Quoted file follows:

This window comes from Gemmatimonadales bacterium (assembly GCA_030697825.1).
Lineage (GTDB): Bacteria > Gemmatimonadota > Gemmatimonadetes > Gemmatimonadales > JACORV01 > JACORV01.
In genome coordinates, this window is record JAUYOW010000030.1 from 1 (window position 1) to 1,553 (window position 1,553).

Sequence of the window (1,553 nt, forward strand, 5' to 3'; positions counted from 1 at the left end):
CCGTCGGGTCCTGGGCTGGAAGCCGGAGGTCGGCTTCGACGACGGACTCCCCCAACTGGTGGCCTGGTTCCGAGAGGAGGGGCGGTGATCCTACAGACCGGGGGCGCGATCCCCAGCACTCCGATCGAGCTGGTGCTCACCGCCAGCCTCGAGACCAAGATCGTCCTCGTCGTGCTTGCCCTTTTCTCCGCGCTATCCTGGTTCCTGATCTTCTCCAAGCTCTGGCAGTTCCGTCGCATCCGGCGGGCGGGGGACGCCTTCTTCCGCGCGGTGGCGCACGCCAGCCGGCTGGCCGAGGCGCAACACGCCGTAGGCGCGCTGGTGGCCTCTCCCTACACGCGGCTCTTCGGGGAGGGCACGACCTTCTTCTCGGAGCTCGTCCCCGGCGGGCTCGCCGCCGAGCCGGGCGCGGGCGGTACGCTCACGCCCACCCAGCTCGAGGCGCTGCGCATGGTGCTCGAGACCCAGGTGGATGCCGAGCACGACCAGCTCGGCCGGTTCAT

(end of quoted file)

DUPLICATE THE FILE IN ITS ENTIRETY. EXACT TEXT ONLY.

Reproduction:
This window comes from Gemmatimonadales bacterium (assembly GCA_030697825.1).
Lineage (GTDB): Bacteria > Gemmatimonadota > Gemmatimonadetes > Gemmatimonadales > JACORV01 > JACORV01.
In genome coordinates, this window is record JAUYOW010000030.1 from 1 (window position 1) to 1,553 (window position 1,553).

Sequence of the window (1,553 nt, forward strand, 5' to 3'; positions counted from 1 at the left end):
CCGTCGGGTCCTGGGCTGGAAGCCGGAGGTCGGCTTCGACGACGGACTCCCCCAACTGGTGGCCTGGTTCCGAGAGGAGGGGCGGTGATCCTACAGACCGGGGGCGCGATCCCCAGCACTCCGATCGAGCTGGTGCTCACCGCCAGCCTCGAGACCAAGATCGTCCTCGTCGTGCTTGCCCTTTTCTCCGCGCTATCCTGGTTCCTGATCTTCTCCAAGCTCTGGCAGTTCCGTCGCATCCGGCGGGCGGGGGACGCCTTCTTCCGCGCGGTGGCGCACGCCAGCCGGCTGGCCGAGGCGCAACACGCCGTAGGCGCGCTGGTGGCCTCTCCCTACACGCGGCTCTTCGGGGAGGGCACGACCTTCTTCTCGGAGCTCGTCCCCGGCGGGCTCGCCGCCGAGCCGGGCGCGGGCGGTACGCTCACGCCCACCCAGCTCGAGGCGCTGCGCATGGTGCTCGAGACCCAGGTGGATGCCGAGCACGACCAGCTCGGCCGGTTCAT